Buy/Sell Forex Signals for Ranging Markets

Why the Forex Market ChangedThrough the 1980s and 1990s, and even into the new century, the distinctive characteristic of the foreign exchange market was its volatility—a volatility that was a reflection of major imbalances between national economies. When a country over-spent or over-borrowed, or when its external trade went wildly out of balance, its interest rates were forced up and its economic growth slowed down. In the forex market, the country's currency also paid the price—usually by sudden and sometimes drastic devaluation. In short, economic imbalance generated currency volatility.

Increasing globalization has changed all that. In today's world of tightening economic interdependency, it is in every country's interest to maintain economic and financial stability—even if it costs. Countries with a trade surplus (in particular China) now effectively underwrite countries with a trade deficit (in particular the US) in the name of stability and an orderly market. As a result, interest rate differences are compressed and currency volatility is minimized.

The New Range-Bound Forex MarketThe forex market has undergone a profound change. In past years, a trade imbalance or an interest rate shift could suddenly move a currency price hundreds of pips. For that reason, success in the forex market followed a traditional formula: Cut your losses short, but let your profits run. Traders took small losses quickly, but rode big trends for big wins. A volatile forex market rewarded breakout traders.

Using that formula, professional traders were disciplined enough (or their black boxes were disciplined enough) to absorb several small losing trades, because their one, very large win more than made up for them. Using a breakout trading system, only 30% of the trades had to be winners, because the payoff on a breakout trade could be six times the total of the losses. The risk/reward ratio and the mathematical probabilities were in their favor.

How to Trade in the New Forex Market—With the New MathRecently, however, traders have been searching in vain for that kind of explosive breakout market. Thanks to the new interconnected, stability-first world, the formula, the market—and the mathematics—have all changed. Forex is no longer a market in which the trader can exploit volatility. (Our best estimate is that volatility in the major currency pairs has fallen over 50% in the last three years.) Unfortunately, too many traders—even professionals with years of experience—have been slow to adjust, and have paid the price. Accumulating a half-years' worth of small losses (by continually being stopped out), they can no longer make up those losses, because the huge breakout they need is not there.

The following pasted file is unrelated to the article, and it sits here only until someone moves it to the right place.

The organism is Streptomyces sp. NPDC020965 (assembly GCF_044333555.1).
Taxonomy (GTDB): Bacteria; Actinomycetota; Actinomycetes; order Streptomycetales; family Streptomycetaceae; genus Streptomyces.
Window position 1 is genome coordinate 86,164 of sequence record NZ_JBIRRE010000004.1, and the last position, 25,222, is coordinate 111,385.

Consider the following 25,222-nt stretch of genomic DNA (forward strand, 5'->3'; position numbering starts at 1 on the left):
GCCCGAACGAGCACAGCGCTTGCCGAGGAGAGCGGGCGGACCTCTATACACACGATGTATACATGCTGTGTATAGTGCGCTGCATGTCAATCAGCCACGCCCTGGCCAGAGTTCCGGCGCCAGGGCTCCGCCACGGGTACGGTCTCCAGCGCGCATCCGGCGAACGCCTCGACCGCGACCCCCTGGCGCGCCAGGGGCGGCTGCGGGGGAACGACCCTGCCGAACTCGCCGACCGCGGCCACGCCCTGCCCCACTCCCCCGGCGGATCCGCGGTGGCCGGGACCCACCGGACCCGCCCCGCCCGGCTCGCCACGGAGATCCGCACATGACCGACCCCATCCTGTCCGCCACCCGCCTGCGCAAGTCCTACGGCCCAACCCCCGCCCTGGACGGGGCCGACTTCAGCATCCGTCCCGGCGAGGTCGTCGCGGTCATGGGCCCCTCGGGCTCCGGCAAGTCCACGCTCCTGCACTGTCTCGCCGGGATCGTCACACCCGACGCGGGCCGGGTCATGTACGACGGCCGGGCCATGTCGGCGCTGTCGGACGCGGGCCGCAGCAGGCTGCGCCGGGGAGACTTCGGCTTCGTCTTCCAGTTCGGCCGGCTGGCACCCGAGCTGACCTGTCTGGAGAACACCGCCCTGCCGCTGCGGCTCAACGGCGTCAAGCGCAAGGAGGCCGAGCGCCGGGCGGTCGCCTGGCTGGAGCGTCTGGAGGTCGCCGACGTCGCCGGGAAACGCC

Instead, in a market where the price moves inside a support-resistance tunnel, it can be possible for the trader to profit by overwhelming one major losing trade with several small ones. The new math says that by trading in a range, 90% of the trades can be winners offsetting losing trades, and that a 200-pip loss can be more than offset by a collection of 30-pip wins, taken by harvesting tops and bottoms as the price oscillates inside its price tunnel. No matter which way the currency price travels, its natural tendency is to move back and forth inside defined price channels. The trader takes small profits quickly, sets up generous 200-pip holds to avoid being stopped out, and waits for the price to retrace.

Trading foreign exchange on margin carries a high level of risk, and may not be suitable for all investors. The high degree of leverage can work against you as well as for you. Before deciding to trade foreign exchange you should carefully consider your investment objectives, level of experience, and risk appetite. The possibility exists that you could sustain a loss of some or all of your initial investment and therefore you should not invest money that you cannot afford to lose. You should be aware of all the risks associated with foreign exchange trading, and seek advice from an independent financial advisor if you have any doubts.

Using Buy/Sell Signals to Exploit the New Forex MarketThe Buy/Sell Signals system is the only trading tool designed specifically for today's range-bound forex market. In constructing the system, the FXCM Research Group incorporated those technical indicators that have demonstrated the highest reliability in pinpointing currencies with a natural tendency to move back and forth inside price channels for weeks and sometimes months at a time.

A computer-generated automatic signal system, Buy-Sell Signals alert you as to which currency pair is in ranging mode, withClear, unambiguous trade ideas—for short, medium and long-term strategies;Real-time entry and exit points to aid you in buying at support and selling at resistance;Precise stop/limit levels.

Another advantage of a range-bound trading strategy is that it offers more trading opportunities for any trading schedule. Almost always one or another currency pair is in a ranging market. And since Buy-Sell Signals are updated continually around the clock, you can find trade ideas on your own time schedule, and remote control your trading with built-in stops and limits.

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